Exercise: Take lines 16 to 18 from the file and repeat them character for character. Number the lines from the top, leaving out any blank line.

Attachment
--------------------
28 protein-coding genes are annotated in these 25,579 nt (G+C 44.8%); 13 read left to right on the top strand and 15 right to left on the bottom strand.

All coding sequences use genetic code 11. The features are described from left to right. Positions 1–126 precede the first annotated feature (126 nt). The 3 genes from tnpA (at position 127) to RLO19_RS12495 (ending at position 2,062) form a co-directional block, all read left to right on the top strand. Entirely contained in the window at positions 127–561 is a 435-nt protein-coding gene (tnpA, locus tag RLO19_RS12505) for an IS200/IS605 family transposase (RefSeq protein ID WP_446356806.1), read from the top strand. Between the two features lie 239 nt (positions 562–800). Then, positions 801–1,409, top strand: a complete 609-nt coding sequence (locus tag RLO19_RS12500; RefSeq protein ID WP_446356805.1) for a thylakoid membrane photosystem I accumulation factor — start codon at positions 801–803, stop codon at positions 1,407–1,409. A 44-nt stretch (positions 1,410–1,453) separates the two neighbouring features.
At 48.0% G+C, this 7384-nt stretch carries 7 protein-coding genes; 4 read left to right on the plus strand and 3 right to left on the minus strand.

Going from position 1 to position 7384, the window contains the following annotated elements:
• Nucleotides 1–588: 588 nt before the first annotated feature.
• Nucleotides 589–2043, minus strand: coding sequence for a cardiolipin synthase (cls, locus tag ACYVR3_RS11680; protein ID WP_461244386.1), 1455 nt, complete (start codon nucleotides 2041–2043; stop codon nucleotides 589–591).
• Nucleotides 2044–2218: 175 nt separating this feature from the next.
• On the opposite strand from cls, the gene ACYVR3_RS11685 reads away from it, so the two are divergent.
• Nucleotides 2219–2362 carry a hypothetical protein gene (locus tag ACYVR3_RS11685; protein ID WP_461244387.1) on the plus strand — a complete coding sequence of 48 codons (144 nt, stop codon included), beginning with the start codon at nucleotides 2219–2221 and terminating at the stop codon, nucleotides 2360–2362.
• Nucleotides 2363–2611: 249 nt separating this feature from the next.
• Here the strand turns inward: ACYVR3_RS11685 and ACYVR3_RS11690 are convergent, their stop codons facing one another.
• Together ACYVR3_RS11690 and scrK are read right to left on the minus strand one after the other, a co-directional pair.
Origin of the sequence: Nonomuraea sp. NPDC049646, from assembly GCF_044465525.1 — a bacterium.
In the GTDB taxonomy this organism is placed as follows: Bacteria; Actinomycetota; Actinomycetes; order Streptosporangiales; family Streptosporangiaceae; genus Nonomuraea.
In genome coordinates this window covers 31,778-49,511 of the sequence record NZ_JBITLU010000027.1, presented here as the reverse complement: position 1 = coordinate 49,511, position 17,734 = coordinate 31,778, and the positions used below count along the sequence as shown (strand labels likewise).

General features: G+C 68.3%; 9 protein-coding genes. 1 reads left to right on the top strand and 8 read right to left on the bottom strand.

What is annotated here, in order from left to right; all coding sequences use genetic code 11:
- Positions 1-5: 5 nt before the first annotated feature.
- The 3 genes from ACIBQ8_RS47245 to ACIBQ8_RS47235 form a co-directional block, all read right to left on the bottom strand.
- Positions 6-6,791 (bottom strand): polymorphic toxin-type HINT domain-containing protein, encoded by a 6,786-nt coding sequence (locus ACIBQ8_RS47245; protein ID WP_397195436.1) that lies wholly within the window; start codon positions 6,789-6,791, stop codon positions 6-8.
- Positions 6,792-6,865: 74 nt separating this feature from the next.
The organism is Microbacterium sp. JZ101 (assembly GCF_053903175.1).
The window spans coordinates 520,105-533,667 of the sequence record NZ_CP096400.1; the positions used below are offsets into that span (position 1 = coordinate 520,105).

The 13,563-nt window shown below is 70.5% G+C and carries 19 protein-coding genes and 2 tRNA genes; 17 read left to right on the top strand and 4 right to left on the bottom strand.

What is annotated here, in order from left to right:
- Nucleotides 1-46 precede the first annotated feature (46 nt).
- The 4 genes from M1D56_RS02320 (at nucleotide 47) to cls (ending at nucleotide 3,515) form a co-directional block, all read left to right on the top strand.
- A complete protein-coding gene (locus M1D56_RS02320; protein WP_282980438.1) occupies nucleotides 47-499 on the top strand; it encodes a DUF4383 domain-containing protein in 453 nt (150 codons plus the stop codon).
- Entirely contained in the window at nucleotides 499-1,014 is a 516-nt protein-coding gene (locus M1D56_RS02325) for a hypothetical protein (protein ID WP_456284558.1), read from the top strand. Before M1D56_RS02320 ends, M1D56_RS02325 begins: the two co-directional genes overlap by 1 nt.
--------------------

General features: G+C 68.3%; 9 protein-coding genes. 1 reads left to right on the top strand and 8 read right to left on the bottom strand.

What is annotated here, in order from left to right; all coding sequences use genetic code 11:
- Positions 1-5: 5 nt before the first annotated feature.